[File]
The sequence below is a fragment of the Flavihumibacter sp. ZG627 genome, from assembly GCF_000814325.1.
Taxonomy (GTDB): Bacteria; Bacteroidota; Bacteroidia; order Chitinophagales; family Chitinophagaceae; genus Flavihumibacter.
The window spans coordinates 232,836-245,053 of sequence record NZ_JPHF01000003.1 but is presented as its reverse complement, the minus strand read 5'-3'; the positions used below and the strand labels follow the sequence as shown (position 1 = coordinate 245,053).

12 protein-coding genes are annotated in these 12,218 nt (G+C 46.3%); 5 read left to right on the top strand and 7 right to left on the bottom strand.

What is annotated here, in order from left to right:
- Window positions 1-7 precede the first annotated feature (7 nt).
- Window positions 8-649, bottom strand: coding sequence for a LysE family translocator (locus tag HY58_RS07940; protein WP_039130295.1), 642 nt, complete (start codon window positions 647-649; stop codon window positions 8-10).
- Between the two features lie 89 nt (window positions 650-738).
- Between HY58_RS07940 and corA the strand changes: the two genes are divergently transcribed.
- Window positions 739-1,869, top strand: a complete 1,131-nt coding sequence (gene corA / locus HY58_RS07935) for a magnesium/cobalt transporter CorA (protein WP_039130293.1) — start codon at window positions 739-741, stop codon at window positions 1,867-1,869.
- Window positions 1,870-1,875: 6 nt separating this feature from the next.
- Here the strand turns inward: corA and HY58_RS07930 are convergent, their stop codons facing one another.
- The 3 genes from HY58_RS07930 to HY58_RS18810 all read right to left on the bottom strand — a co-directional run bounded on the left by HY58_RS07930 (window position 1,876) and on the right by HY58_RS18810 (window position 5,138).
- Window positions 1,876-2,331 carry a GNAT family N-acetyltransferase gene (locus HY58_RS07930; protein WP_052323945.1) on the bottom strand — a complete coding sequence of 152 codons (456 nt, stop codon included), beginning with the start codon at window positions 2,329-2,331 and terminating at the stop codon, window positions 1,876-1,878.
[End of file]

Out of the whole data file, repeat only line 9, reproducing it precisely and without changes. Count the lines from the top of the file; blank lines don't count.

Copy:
- Between HY58_RS07940 and corA the strand changes: the two genes are divergently transcribed.